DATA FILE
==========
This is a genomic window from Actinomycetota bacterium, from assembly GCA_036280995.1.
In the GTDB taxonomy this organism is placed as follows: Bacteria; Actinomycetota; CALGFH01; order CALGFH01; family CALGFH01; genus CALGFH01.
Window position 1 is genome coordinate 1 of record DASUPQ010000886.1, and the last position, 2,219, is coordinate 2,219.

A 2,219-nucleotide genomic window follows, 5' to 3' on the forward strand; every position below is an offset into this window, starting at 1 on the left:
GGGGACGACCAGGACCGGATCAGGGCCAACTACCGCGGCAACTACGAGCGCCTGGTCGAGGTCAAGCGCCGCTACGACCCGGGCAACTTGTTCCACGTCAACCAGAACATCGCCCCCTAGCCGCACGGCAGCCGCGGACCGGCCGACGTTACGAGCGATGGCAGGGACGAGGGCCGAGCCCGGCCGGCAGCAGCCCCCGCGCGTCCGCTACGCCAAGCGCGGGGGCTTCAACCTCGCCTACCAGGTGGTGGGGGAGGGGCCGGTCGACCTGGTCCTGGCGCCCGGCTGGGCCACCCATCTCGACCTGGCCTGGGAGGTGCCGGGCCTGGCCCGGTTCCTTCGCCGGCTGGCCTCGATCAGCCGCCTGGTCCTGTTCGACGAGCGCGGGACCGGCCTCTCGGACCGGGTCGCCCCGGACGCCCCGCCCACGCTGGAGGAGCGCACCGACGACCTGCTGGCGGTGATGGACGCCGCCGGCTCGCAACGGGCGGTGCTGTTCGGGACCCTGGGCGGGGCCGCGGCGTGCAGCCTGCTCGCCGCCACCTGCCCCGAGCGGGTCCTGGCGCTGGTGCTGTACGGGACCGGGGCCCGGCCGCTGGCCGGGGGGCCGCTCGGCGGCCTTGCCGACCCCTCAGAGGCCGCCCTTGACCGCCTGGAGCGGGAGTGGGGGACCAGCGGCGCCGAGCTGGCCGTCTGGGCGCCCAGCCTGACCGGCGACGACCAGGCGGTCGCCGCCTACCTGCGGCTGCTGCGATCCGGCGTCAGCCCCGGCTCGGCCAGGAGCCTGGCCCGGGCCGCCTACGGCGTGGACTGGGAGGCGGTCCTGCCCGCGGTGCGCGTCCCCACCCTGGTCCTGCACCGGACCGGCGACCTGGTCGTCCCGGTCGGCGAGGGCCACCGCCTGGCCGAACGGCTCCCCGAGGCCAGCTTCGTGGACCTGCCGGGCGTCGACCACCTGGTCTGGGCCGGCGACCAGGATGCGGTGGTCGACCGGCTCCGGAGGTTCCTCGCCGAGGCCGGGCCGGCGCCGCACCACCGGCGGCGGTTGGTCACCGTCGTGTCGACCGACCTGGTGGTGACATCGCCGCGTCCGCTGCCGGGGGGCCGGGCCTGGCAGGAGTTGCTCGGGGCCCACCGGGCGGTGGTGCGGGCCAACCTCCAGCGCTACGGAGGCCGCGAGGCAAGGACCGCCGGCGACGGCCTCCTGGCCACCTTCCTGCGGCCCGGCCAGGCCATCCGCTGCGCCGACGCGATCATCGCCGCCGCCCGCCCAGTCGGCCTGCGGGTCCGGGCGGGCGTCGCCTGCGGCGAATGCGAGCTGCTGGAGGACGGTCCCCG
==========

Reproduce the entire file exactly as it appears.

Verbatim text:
This is a genomic window from Actinomycetota bacterium, from assembly GCA_036280995.1.
In the GTDB taxonomy this organism is placed as follows: Bacteria; Actinomycetota; CALGFH01; order CALGFH01; family CALGFH01; genus CALGFH01.
Window position 1 is genome coordinate 1 of record DASUPQ010000886.1, and the last position, 2,219, is coordinate 2,219.

A 2,219-nucleotide genomic window follows, 5' to 3' on the forward strand; every position below is an offset into this window, starting at 1 on the left:
GGGGACGACCAGGACCGGATCAGGGCCAACTACCGCGGCAACTACGAGCGCCTGGTCGAGGTCAAGCGCCGCTACGACCCGGGCAACTTGTTCCACGTCAACCAGAACATCGCCCCCTAGCCGCACGGCAGCCGCGGACCGGCCGACGTTACGAGCGATGGCAGGGACGAGGGCCGAGCCCGGCCGGCAGCAGCCCCCGCGCGTCCGCTACGCCAAGCGCGGGGGCTTCAACCTCGCCTACCAGGTGGTGGGGGAGGGGCCGGTCGACCTGGTCCTGGCGCCCGGCTGGGCCACCCATCTCGACCTGGCCTGGGAGGTGCCGGGCCTGGCCCGGTTCCTTCGCCGGCTGGCCTCGATCAGCCGCCTGGTCCTGTTCGACGAGCGCGGGACCGGCCTCTCGGACCGGGTCGCCCCGGACGCCCCGCCCACGCTGGAGGAGCGCACCGACGACCTGCTGGCGGTGATGGACGCCGCCGGCTCGCAACGGGCGGTGCTGTTCGGGACCCTGGGCGGGGCCGCGGCGTGCAGCCTGCTCGCCGCCACCTGCCCCGAGCGGGTCCTGGCGCTGGTGCTGTACGGGACCGGGGCCCGGCCGCTGGCCGGGGGGCCGCTCGGCGGCCTTGCCGACCCCTCAGAGGCCGCCCTTGACCGCCTGGAGCGGGAGTGGGGGACCAGCGGCGCCGAGCTGGCCGTCTGGGCGCCCAGCCTGACCGGCGACGACCAGGCGGTCGCCGCCTACCTGCGGCTGCTGCGATCCGGCGTCAGCCCCGGCTCGGCCAGGAGCCTGGCCCGGGCCGCCTACGGCGTGGACTGGGAGGCGGTCCTGCCCGCGGTGCGCGTCCCCACCCTGGTCCTGCACCGGACCGGCGACCTGGTCGTCCCGGTCGGCGAGGGCCACCGCCTGGCCGAACGGCTCCCCGAGGCCAGCTTCGTGGACCTGCCGGGCGTCGACCACCTGGTCTGGGCCGGCGACCAGGATGCGGTGGTCGACCGGCTCCGGAGGTTCCTCGCCGAGGCCGGGCCGGCGCCGCACCACCGGCGGCGGTTGGTCACCGTCGTGTCGACCGACCTGGTGGTGACATCGCCGCGTCCGCTGCCGGGGGGCCGGGCCTGGCAGGAGTTGCTCGGGGCCCACCGGGCGGTGGTGCGGGCCAACCTCCAGCGCTACGGAGGCCGCGAGGCAAGGACCGCCGGCGACGGCCTCCTGGCCACCTTCCTGCGGCCCGGCCAGGCCATCCGCTGCGCCGACGCGATCATCGCCGCCGCCCGCCCAGTCGGCCTGCGGGTCCGGGCGGGCGTCGCCTGCGGCGAATGCGAGCTGCTGGAGGACGGTCCCCG